Given the history since 1859 of statutory entitlement to a preliminary examination for "any person" with respect to whom an information is to be filed, followed by this Court's extension of the right in Duncan, no matter how widespread the practice of denying an examination to juvenile defendants may have been, it is an illegal practice and is not the sort of "clear precedent" which should trigger a "new rule" retrospectivity analysis. Nor can the alleged practice be termed contrary to the resolution of "an issue of first impression * * * not clearly foreshadowed". Chevron, supra. In light of the longstanding statutory right to a preliminary examination for all felony defendants prior to the filing of an information, and in light of the plain language of Duncan, supra, our holding in Dunigan can hardly be considered the resolution of an issue of first impression. Rather, in Dunigan, this Court simply applied the statute to the facts. But, even assuming Dunigan did decide an issue of first impression, when we said in Dunigan, at p 771, that

"[t]here is no express statutory exception to the requirement that an examination be held in cases where a defendant is subject to trial following a juvenile court waiver order. We discern no compelling reason to create such an exception by judicial fiat",

we clearly did not decide a matter "not clearly foreshadowed" by Duncan and longstanding legislation.

*74 The second basis upon which the prosecutor rests his claim that we announced a "new rule" in Dunigan is the assertion that our decision in that case reversed the Court of Appeals "precedent" that there was no requirement for a preliminary examination in the case of a juvenile waived to the circuit court.

The "old rule", the prosecutor argues, was the "no examination" pronouncement of the Court of Appeals in Dunigan on April 2, 1980. This Court's reversal of that decision on November 24, 1980, is said to announce a "new rule". During that seven-month interval, according to the prosecutor, the Court of Appeals decision in Dunigan was binding precedent.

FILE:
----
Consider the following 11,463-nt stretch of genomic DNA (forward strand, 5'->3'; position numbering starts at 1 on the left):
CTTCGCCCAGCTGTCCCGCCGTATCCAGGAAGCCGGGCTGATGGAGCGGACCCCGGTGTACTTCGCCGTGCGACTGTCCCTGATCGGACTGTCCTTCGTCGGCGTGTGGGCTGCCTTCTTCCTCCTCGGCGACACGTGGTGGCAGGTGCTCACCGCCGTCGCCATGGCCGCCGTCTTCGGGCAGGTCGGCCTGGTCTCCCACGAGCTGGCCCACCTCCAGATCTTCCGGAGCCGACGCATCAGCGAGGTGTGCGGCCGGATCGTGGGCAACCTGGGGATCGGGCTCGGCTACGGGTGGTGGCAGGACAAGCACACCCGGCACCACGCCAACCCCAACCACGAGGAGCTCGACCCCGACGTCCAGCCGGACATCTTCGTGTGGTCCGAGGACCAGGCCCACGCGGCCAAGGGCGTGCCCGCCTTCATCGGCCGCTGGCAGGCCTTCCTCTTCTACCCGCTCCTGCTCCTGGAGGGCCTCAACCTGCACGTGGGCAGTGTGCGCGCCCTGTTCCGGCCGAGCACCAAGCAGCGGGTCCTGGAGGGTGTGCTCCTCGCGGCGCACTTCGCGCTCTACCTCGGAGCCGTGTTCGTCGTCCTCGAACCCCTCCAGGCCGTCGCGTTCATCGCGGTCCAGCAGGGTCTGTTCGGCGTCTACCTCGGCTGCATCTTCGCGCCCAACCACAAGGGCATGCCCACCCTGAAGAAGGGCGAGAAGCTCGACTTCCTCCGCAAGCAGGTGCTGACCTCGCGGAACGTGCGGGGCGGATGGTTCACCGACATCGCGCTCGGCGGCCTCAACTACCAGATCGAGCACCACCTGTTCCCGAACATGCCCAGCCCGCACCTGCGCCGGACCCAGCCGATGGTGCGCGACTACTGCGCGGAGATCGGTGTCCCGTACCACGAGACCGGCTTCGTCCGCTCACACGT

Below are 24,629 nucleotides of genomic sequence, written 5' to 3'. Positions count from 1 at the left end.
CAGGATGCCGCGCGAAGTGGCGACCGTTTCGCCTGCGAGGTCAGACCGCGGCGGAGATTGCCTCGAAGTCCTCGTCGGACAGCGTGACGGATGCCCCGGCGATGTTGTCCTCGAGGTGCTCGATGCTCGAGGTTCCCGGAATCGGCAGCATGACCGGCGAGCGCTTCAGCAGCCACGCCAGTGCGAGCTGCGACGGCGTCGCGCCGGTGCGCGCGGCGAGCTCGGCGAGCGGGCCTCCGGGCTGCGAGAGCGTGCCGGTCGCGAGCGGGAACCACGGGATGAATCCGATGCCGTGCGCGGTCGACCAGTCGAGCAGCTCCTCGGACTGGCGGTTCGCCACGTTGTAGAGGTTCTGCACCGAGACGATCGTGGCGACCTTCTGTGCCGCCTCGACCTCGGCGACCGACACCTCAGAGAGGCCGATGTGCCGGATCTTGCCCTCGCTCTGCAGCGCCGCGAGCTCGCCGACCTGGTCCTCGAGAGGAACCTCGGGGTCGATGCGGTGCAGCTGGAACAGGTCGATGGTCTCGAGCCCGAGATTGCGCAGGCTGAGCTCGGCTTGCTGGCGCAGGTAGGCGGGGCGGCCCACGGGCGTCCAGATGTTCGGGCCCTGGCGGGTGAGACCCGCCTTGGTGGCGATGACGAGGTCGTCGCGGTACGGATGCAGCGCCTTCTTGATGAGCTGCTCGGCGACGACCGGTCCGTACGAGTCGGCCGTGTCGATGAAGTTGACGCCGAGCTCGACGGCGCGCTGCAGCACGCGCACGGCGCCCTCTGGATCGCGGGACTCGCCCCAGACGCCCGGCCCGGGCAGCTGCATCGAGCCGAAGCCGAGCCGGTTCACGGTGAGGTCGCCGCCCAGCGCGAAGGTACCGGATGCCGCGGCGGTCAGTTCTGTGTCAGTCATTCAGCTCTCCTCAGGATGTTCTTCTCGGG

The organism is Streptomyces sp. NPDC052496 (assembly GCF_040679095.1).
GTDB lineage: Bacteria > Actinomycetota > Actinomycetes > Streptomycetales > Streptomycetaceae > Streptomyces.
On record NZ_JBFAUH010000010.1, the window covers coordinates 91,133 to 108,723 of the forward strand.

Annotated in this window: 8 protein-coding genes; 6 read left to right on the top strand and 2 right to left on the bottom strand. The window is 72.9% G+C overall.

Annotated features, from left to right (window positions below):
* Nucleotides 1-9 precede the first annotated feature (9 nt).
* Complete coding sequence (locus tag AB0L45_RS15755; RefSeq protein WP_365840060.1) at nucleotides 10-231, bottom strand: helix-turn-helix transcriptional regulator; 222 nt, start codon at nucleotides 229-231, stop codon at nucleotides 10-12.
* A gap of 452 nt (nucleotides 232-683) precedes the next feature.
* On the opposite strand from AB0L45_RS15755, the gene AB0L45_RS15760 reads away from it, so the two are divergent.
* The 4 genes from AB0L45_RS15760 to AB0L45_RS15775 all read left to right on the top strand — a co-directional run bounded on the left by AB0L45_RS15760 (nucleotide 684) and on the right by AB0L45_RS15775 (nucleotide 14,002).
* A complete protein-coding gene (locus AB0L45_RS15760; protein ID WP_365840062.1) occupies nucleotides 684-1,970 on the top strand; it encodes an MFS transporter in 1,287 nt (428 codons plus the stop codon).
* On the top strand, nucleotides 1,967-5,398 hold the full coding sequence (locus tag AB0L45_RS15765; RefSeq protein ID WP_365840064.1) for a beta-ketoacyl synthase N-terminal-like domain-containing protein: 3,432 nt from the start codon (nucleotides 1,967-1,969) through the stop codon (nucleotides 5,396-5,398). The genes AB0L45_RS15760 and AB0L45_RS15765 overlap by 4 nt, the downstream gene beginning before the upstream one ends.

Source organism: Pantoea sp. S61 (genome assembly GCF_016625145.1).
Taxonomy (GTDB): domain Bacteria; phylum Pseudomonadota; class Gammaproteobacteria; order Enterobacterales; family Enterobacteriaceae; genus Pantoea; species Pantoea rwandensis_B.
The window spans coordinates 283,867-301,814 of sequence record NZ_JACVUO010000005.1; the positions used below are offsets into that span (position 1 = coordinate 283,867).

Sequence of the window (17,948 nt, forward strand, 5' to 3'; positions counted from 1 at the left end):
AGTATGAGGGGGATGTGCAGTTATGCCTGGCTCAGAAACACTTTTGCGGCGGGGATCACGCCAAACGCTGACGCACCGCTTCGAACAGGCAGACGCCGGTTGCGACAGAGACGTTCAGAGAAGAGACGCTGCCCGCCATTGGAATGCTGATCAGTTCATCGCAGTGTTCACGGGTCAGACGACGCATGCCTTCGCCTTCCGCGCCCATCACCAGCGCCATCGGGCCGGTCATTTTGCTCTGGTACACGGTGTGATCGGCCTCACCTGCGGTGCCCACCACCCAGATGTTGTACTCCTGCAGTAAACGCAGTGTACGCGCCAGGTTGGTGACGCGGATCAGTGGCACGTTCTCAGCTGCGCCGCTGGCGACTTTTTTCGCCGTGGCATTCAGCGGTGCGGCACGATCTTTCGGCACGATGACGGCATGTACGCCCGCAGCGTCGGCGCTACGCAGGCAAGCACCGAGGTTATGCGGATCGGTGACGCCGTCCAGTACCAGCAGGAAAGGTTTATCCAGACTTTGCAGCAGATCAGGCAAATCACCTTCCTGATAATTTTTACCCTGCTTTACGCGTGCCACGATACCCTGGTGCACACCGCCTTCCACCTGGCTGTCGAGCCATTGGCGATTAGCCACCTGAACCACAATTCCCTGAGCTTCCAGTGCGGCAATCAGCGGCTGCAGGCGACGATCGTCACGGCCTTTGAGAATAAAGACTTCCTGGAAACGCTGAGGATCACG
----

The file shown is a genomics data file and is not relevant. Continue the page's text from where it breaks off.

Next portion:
Once again it appears that the prosecutor is in error.

The prosecutor apparently misconceives the precedential status of a Court of Appeals decision in which leave to appeal has been granted by this Court. A timely application for leave to appeal to this Court from a decision of the Court of Appeals effectively stays the Court of Appeals decision as a final adjudication, see People v George, 399 Mich 638; 250 NW2d 491 (1977), and denies it precedential force until denial of the application for leave to appeal in this Court or some other disposition of the case is announced. An opinion of the Court of Appeals is not its judgment. Its decision and judgment are made when the clerk of the Court of Appeals issues the Court's judgment order and sends notice thereof to counsel for each party under GCR 1963, 821.2.

It is only after application for leave to appeal to this Court is denied, or dispositive action is taken effectively approving the Court of Appeals decision, *75 that it becomes a "final adjudication" of that Court.[5]

In Dunigan, our order granting the defendant's timely application for leave to appeal, followed by our judgment reversing the Court of Appeals decision, precluded the Court of Appeals opinion from ever having precedential effect.

Our holding in Dunigan did not adopt a "new" rule in the Chevron, supra, sense. The right enforced in Dunigan has existed since 1859 and was reaffirmed and broadened by our announcement in Duncan, supra, in 1972, that all defendants accused of felonies are entitled to a preliminary examination. In Dunigan we simply refused to carve out an exception to the broad class of criminal defendants afforded a right to a preliminary examination under MCL 767.42; MSA 28.982. Just as juvenile defendant Dunigan was entitled, upon demand, to such an examination, so too is juvenile defendant Phillips.

The circuit court is affirmed in its judgment that the defendant is entitled to a new trial.